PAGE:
Once the writing was under control, I faced all the indie publishing challenges that everyone does, as one of the pioneers. It helped that I was a data nerd already, with a career in tech and data analysis and small businesses.

It was finding the communities of writers (and indies) that really gave me my final confidence to just commit and start publishing. (Although by then, the sheer joy of writing would have swept all barriers away.) Ten years later, and I’m still having a ball. 8 books (2 series) and a few stories are out, 2 ½ books of a new long series are written (and will be released when book 3 is done), and nothing will stop me now, Cernunnos willing and the creek don’t rise.

I just wanted to give thanks to some of the folks who counsel and encourage writers and indies – you have no idea how much that’s worth to people you may never meet in person. Keep it up, and they’ll return the favor!

Living in imaginary worlds

Posted in A Writer's Desk, and Setting

It's not enough, when writing about an historical or fictional world, to just imagine the physical differences (oil lamps, horses) or cultural differences (harems, rites of passage), and then explore how those differences play out in a character's life. It's the intellectual differences, the things that create the equivalence of “future shock”, that I find particularly compelling.

This cartoon resonated with me because I so clearly remember my (irrational but visceral) outrage when I first encountered the history of the OED (Oxford English Dictionary), which began life as a series of handwritten or typed scraps of paper shoved into pigeonholes in a repurposed greenhouse. This, for a dictionary containing hundreds of thousands of entries and citations. I suddenly flashed on an image of the labor involved in the simple clerical creation and moving about of all that data in the absence of computers.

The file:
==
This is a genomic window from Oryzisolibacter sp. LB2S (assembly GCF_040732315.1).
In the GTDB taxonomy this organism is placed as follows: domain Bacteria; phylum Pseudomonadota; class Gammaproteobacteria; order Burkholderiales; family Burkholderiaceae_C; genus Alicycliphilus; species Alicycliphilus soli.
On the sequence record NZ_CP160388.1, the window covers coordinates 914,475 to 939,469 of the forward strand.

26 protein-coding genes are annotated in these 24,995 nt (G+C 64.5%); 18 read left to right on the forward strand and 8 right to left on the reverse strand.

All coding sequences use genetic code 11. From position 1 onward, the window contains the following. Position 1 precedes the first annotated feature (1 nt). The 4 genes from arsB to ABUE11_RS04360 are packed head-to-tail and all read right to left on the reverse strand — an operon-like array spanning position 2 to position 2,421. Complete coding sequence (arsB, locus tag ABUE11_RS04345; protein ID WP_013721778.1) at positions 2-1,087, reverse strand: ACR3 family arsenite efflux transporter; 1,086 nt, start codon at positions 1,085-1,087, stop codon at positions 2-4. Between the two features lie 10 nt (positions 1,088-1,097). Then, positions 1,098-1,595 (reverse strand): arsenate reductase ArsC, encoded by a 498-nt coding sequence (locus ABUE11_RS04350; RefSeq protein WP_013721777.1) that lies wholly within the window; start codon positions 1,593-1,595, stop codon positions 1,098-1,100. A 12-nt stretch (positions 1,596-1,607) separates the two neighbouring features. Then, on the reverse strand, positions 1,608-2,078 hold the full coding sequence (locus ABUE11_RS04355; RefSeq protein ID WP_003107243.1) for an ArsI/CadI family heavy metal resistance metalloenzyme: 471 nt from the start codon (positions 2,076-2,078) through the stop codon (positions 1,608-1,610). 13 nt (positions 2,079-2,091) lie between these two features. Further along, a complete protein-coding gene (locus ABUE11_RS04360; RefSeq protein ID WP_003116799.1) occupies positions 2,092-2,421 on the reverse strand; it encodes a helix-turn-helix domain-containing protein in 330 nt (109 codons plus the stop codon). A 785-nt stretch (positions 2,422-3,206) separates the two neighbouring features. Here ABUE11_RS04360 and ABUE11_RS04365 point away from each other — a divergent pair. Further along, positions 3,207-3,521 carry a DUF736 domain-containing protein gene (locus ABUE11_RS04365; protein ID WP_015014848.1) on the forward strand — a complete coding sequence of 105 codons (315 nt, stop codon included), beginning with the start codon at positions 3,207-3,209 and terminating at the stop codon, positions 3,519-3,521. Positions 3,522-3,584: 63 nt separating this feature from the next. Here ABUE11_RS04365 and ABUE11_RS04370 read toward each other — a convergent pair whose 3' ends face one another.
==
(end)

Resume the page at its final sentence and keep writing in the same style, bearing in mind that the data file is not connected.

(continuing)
Somehow, the thousands of man hours to build the pyramids or dig a canal was something I took for granted, something I couldn't really envisage doing myself, so I have a certain distance from it. But I'm a computer-native, and I felt, to my fingertips, what the labor would have been to wrangle all the data for the OED over multiple lifetimes. That was something that hit home to me.

Make things like that resonate with your characters. Make your readers feel that.

Writing with no end in sight

Posted in A Writer's Desk

An article about an older woman writing old women characters caught my attention today.

I'm not yet all that old (67) but there's lots of Alzheimer's in my family (and no long lives) and I can get a bit gloomy guessing how long I have to function adequately (and yes, as in the referenced article, I've acquired my last puppy, too — nothing but older dogs from now on). Despite that, I've started what is intended to be quite a long fantasy series (finishing the 3rd book now before starting to release the first 3). I'm keeping in mind the fate of long-running detective series where the hero gets too old too quickly, and beginning it with a prequel where my hero is 15 (then 20, by book 2).

It's a challenge. My explicit model (not for the story or setting, but for the slowly developing age of the hero and a long series) is C. J. Cherryh's “Foreigner” series: 1st book: 2004, 21st book: 2021, and still going. (Cherryh had already written dozens of books in SFF by then.) One of her major secondary characters is yet another old woman, soon to die at this point in the long story, and she is just as complex and functional (in her way) as anyone could want.

I find that when writing a standalone novel or a short series you can put just about any characters you want into the mix, but when planning a long series, you have to be more cautious about the “team” that constitutes the core — many of them are going to be with you for a long time, and you can't just kill them off, one per book, when you get tired of them, nor can you just accumulate the individual series book's new characters into the team promiscuously without that getting out of hand. You have to give the reader's view into your world a particular continuing focus to make things effective, and characters they can remember from book to book.